Awards & Winners

International Campaign to Ban Landmines

The International Campaign to Ban Landmines is a coalition of non-governmental organizations working for a world free of anti-personnel mines and cluster munitions, where mine and cluster munitions survivors see their rights respected and can lead fulfilling lives. The coalition was formed in 1992 when six groups with similar interests, including Human Rights Watch, Medico International, Handicap International, Physicians for Human Rights, Vietnam Veterans of America Foundation and the Mines Advisory Group, agreed to cooperate on their common goal. The campaign has since grown and spread to become a network with active members in some 100 countries – including groups working on women, children, veterans, religious groups, the environment, human rights, arms control, peace and development�working locally, nationally and internationally to eradicate antipersonnel landmines. A prominent supporter was Diana, Princess of Wales. The organization and its founding coordinator, Jody Williams, jointly received the 1997 Nobel Peace Prize for their efforts to bring about the Mine Ban Treaty. The signature of this treaty is seen as the campaign's greatest success. The prize was received on the organisation's behalf by its co-founder, Rae McGrath of the Mines Advisory Group.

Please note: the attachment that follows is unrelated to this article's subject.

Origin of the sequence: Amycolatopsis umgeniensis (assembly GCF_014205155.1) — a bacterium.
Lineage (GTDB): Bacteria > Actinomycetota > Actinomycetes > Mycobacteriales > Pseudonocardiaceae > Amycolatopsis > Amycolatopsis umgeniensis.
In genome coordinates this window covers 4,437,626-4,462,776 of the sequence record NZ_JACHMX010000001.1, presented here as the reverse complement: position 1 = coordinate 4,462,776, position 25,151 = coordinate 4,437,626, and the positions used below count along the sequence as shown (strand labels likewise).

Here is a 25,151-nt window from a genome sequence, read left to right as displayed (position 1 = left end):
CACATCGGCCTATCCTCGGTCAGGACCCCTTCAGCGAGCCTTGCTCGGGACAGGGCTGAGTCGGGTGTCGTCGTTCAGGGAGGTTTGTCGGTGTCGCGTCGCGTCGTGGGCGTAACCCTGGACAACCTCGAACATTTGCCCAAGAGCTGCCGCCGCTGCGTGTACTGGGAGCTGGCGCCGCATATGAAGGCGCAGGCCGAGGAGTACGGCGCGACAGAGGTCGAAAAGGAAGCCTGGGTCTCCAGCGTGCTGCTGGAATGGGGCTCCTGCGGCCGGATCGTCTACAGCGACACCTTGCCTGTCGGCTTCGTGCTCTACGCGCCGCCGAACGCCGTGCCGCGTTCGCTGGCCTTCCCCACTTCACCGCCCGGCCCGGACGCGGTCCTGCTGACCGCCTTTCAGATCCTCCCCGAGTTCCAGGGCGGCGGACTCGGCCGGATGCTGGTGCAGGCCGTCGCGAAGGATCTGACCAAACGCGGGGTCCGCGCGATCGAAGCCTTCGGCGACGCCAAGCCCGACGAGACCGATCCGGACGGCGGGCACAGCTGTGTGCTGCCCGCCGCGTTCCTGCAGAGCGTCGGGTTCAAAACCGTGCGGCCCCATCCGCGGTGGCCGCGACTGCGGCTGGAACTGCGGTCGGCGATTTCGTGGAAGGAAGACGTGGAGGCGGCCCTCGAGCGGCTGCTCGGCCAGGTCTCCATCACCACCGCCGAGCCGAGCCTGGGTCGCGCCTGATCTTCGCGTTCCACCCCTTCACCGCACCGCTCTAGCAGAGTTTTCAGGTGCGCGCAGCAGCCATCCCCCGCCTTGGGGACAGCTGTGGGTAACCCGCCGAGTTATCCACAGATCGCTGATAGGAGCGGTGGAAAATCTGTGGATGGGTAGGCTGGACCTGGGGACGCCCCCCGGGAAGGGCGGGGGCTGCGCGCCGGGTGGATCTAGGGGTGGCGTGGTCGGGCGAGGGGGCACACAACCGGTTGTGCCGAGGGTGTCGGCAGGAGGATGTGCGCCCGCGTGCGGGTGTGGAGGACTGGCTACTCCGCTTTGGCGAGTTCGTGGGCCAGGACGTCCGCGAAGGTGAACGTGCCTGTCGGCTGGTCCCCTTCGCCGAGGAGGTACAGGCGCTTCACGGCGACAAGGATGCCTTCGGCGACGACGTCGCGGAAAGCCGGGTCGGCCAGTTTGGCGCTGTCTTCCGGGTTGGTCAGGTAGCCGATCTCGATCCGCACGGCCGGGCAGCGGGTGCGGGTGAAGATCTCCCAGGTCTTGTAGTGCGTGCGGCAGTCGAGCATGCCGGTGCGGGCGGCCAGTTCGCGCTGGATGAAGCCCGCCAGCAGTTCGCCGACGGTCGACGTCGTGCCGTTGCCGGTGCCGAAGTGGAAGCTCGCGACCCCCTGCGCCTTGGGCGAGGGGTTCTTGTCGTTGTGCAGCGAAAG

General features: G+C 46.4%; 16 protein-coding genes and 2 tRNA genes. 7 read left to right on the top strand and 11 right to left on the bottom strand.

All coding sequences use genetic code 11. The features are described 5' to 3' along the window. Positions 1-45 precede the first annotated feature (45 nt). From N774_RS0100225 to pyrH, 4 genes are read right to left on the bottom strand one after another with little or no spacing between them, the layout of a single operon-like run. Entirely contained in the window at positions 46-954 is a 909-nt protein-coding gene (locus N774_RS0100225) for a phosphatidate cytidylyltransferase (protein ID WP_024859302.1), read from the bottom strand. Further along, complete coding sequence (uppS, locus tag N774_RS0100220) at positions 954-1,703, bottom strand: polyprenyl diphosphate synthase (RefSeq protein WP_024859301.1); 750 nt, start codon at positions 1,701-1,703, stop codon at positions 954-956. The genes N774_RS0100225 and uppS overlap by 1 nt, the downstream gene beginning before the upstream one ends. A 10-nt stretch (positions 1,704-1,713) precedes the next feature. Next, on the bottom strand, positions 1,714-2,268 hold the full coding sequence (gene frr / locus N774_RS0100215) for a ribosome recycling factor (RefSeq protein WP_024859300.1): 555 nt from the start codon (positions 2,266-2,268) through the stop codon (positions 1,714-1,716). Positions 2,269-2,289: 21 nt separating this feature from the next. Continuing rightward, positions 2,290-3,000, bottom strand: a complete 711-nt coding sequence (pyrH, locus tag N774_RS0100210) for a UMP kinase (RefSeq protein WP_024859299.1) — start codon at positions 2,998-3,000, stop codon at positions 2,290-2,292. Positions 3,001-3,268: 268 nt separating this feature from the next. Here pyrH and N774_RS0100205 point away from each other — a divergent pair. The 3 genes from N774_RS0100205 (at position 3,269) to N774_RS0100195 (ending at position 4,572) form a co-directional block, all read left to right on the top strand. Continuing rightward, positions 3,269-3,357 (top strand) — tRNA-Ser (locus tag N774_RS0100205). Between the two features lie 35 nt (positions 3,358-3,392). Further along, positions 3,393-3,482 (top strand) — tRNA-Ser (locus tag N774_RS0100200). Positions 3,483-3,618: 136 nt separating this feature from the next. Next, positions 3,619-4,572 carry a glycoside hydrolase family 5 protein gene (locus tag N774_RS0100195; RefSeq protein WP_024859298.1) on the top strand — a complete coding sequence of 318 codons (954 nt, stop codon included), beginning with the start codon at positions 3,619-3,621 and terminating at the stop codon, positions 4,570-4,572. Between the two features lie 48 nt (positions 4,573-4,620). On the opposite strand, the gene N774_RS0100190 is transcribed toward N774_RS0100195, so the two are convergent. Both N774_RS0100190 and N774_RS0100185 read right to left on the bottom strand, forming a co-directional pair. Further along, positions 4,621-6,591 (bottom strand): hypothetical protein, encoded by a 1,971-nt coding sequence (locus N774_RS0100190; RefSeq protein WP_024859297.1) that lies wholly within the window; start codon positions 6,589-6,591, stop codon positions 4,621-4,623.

Awards by International Campaign to Ban Landmines

Check all the awards nominated and won by International Campaign to Ban Landmines.

1997


Nobel Peace Prize
(for their work for the banning and clearing of anti-personnel mines)